Trying not to panic, we immediately gathered around Jeff. Jon, to his credit, kept a cool guide’s head and knew all the right questions to ask. Jeff maintained an impressive calm as we got his pack off him and he lay across the trail. He asked us to help position him so that his head was below the rest of his body, so we configured him thus that a slightly lower rock would act as a pillow. Breathing deeply to maintain his equanimity, Jeff explained that he suffered from a panic disorder, and to make matters worse, anxiety could cause him to simply pass out cold due to a condition known as a vasovagal response. His doctor had instructed him to keep his head lower than his body in instances like this — potentially serious injury, with a safe outcome yet to be determined — so that the quick drop in blood pressure wouldn’t exacerbate his condition, possibly causing a blackout.
“I thought this was a very healthy example of a person suffering from anxiety using his knowledge and experience to reason himself away from panic.”
Mind you, we still had a couple hours of this arduous walking in front of us. I know that Jon, George, and myself were all pretty worried about the possibility that Jeff wouldn’t be able to fully hoof it on his own power. I was already imagining methods by which we could assist him, if indeed he did need to be carried out. When Jon had given us his safety talk at the top of the day, he’d mentioned that in the case of bodily injury severe enough to require extraction, a rescue chopper could be hours away, so things were slightly tense for a few minutes.
Hang on. Everybody just take a breath. Fear not, gentle reader. Let’s not forget who it is we’re dealing with here. In what seemed like no time at all, Jeff said he felt like he was okay, like we could keep heading down the trail. We helped him to his feet; he made a few jokes at his own expense, like any true hero; and he slung his pack back upon those shoulders that now seemed like they could bear any weight whatsoever that the world might dump upon them.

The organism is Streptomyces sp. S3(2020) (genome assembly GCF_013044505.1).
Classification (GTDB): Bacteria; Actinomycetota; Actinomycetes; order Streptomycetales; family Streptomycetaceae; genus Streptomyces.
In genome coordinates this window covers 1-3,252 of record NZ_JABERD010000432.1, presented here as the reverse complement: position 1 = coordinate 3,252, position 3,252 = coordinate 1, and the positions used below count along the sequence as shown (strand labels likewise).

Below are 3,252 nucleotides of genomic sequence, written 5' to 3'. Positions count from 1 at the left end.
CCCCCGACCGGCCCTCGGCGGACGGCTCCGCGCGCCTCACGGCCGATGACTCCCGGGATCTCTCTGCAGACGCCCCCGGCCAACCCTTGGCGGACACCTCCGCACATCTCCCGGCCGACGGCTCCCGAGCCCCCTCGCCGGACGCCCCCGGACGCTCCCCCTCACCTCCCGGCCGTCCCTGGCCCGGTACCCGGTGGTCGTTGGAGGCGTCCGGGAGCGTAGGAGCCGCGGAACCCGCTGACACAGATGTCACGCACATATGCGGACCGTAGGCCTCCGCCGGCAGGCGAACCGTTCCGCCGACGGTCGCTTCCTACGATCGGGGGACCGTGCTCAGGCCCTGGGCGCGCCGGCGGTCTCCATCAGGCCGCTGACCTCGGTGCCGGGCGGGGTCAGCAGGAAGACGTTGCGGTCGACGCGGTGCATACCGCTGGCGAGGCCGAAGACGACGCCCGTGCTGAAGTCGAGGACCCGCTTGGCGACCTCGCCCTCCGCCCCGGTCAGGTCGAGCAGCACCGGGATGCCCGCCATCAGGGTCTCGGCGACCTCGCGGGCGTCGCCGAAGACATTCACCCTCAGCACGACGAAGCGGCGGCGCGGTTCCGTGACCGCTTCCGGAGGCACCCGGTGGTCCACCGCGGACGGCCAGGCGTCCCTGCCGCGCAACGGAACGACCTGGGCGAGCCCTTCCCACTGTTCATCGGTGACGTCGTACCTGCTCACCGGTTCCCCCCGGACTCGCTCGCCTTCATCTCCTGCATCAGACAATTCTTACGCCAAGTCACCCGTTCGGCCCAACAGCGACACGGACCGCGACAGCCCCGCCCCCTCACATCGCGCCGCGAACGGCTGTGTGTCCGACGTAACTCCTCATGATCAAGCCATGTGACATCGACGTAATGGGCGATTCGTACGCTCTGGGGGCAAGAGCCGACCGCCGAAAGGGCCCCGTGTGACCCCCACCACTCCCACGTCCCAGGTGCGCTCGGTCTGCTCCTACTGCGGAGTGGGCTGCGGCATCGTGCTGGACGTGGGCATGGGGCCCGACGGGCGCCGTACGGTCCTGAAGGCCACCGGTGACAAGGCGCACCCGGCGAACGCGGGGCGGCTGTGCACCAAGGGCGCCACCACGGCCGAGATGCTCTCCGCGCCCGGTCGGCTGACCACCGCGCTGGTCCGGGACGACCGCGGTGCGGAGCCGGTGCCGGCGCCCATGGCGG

He really did march all the way back down the trail without complaint, and now it was our turn to sing his praises. Our positivity was about 85 percent sincere and 15 percent that parental psych-out, wherein you tell your child, “Wow, what a big, brave boy! You walk the best of all the boys!” in the hopes that your Jeff will be convinced to press on even in the face of minor pain.
Eventually he began to wonder aloud about having any internal injuries from the jarring collision of his body and the small boulder. Jon explained that, from his observations of how Jeff hit the rock, he would most likely end up with only a “contused glute,” which is a scientific term meaning “real sore ass.” Jeff replied that he felt like he was in danger not so much physically as psychologically.
I thought this was a very healthy example of a person suffering from anxiety using his knowledge and experience to reason himself away from panic. He named his fear out loud to us, his compatriots, and asked us to help him talk himself off the ledge. I don’t know about you, but I’ve certainly had mysterious symptoms upon some night in the past, and made the mistake of asking the internet to weigh in on what my condition might entail. Without fail, no matter what variegated details I offered up, the answer always came back, “You’ll soon be dead, please be sure your affairs are in order.” I have found it to be quite easy to terrify myself thus, and I don’t remotely suffer from anxiety, so I doffed my cap to Jeff for keeping his keel so even.
I have hiked a lot of trails in a lot of different places on the planet, but for the time being, when someone mentions anything like “getting out into gorgeous nature,” it is this magnificent day hiking to the Grinnell Glacier that springs to mind. Grinnell himself and his buddies Theodore Roosevelt and John Muir knew just what they were about when they successfully advocated for the preservation and upkeep of such pristine locations (just don’t ask the Blackfeet), and while I am extremely grateful, I also wonder if there is a way for us Americans to better understand that this heavenly scenery is but a tiny part of the nature in which we live every day. Indeed, the nature of which we are an intrinsic, inseparable part.
From Where the Deer and the Antelope Play: The Pastoral Observations of One Ignorant American Who Loves to Walk Outside, by Nick Offerman, with permission from Dutton, an imprint of the Penguin Publishing Group, a division of Penguin Random House LLC. Copyright © 2021 by Nick Offerman